Wives, on the other hand, compete to get greater benefits for their own children. The father is strict and aloof. 

Children of co-wives play together when they are young. However, when kids get older, they frequently grow apart due to disagreements about belongings.

Attires of the Yoruba Tribe

In cities, people dress in Western attire. On major events especially in rural regions, traditional dress is still worn, which is colourful and intricate. 

Geometric designs were block printed on traditional fabrics and women  wear a rectangular piece of fabric as a head tie. 

They carry newborns and little children on their backs by wrapping another rectangular cloth over their waists. 

A third cloth can be worn as a shawl over a loose-fitting, short-sleeved top and a bigger cloth is used to make a wrap-around skirt.

Varieties of Food Peculiar to the Yoruba Tribe

Yoruba food is made up of starchy tubers, cereals, and plantains. Vegetable oils, wild and cultivated fruits and vegetables, meat, and fish supplement these. Cassava, taro, maize, beans, and plantains are staples in the family’s diet. 

Popular meals amongst the Yorubas include pounded yam (made from yam), amala (made from yam or unripe plantain), eba (made from cassava), moi moi (from beans), akara (from beans), rice, and yams. Among the most popular soups are egusi, efo riro, and ila-alasepo.

Education in the Yoruba Tribe 

Nigeria has placed a high value on education since its independence in 1960. In southern Nigeria, where the Yoruba’s live, universal elementary education has become the standard. 

Secondary school (high school) education grew more common as well. Nigeria’s first university was established in a Yoruba city, which was formerly known as University College but is now known as the University of Ibadan.

Cultural Heritage of the Yoruba Tribe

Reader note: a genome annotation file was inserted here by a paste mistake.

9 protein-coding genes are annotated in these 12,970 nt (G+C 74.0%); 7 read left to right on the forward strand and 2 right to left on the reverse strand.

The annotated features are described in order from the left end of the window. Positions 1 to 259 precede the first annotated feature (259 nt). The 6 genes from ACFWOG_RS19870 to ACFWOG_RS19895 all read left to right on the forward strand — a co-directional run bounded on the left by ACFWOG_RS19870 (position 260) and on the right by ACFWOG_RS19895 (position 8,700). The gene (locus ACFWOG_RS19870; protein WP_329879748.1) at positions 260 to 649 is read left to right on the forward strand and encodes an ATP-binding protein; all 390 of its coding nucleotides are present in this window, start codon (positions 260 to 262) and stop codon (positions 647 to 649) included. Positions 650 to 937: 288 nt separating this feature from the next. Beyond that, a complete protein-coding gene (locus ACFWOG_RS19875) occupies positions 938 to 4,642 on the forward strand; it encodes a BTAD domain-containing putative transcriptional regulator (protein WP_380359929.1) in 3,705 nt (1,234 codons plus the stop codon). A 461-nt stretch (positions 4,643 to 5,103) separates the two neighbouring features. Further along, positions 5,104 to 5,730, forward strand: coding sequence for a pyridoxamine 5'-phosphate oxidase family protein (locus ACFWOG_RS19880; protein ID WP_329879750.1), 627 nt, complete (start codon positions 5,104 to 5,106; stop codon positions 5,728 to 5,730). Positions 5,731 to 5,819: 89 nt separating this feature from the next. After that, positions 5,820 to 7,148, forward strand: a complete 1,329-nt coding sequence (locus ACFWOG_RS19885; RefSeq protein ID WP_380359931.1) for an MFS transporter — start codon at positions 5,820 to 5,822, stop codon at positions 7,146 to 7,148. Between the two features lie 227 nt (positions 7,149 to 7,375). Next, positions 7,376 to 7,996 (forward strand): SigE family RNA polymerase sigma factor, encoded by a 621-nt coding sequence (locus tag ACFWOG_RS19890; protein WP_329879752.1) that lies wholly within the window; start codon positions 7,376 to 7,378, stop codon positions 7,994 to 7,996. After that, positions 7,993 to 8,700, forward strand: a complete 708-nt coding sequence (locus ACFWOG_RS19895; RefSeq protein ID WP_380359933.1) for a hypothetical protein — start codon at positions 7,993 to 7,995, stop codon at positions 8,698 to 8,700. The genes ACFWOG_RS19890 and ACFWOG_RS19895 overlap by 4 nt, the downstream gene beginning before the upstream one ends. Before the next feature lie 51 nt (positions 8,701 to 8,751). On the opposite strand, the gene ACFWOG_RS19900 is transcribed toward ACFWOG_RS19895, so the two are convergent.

Praise poems, tongue twisters, hundreds of prose narratives and riddles, and thousands of proverbs are all part of the Yoruba oral culture.

Yoruba music includes lullabies, religious songs, war songs, and work songs, as well as songs of mocking and praise. These are typically based on a “call and response” pattern between a leader and a chorus. Drums, iron gongs, cymbals, rattles, and hand clapping give rhythm. 

Long brass trumpets, ivory trumpets, whistles, stringed instruments, and metallophones are among the other instruments. The “talking drum” is perhaps the most intriguing musical instrument, with an hourglass form and laces that can be pushed to tighten the goatskin head, changing the pitch of the drum.

Employment Opportunities 

Around 75% of Yoruba males are farmers, growing food crops for their families. Farming is considered a man’s occupation. 

Men are the only ones who clear or hoe fields, while the wives assist their husbands in planting yams as well as harvesting corn, beans and cotton. 

They also assist at the market, where they sell farm produce. Some Yoruba’s have extensive cocoa estates that are labor-intensive.

The Yoruba people enjoy trading as large markets with thousands of sellers are prevalent. Women are the only ones who can trade in foodstuffs and cloth while men are in charge of meat sales and produce purchases.

The younger, more educated generation is abandoning farming in favour of white-collar work.

Recreational Activities 

Rituals, dancing, and music production are examples of traditional entertainment. Watching television, going to the movies and going to discos are all modern kinds of amusement. 

The majority of households own a television set. The more pious houses forbid family members, particularly women, from going to the movies. 

Ayo, a board game, is well-liked by people of all ages. It is a mancala game, which is popular in West Africa and is played on a board with two rows of indentations or wells filled with little seeds or stones.

Crafts and Hobbies of the Yoruba Tribe

Weaving, embroidery, pottery making, woodcarving, leather and bead work, and metalworking are examples of crafts.

Both men and women weave on various sorts of looms. Cloth is made from wild silk and cotton cultivated nearby.

Men also work as tailors and dressmakers and do embroidery, particularly on men’s gowns and caps. Men also make floor mats and mat storage bags.

The potters are women and aside from palm oil lamps, they manufacture approximately twenty different types of pots and plates for cooking, dining, and transporting and storing liquids.

Men sculpt masks and figurines, as well as mortars, pestles, and bowls, from wood. Some Yoruba woodcarvers work in bone, ivory, and stone as well. Blacksmiths utilise iron and brass to produce both functional and ornamental products.

Conclusion 

The Yoruba’s are very nice and accommodating people with a heart of gold. They have a very diverse culture which they uphold tightly. They are likewise regarded as the most respectful tribe in Nigeria.

When next you visit Nigeria, try as much as possible to explore the Yoruba land and you would never regret doing such.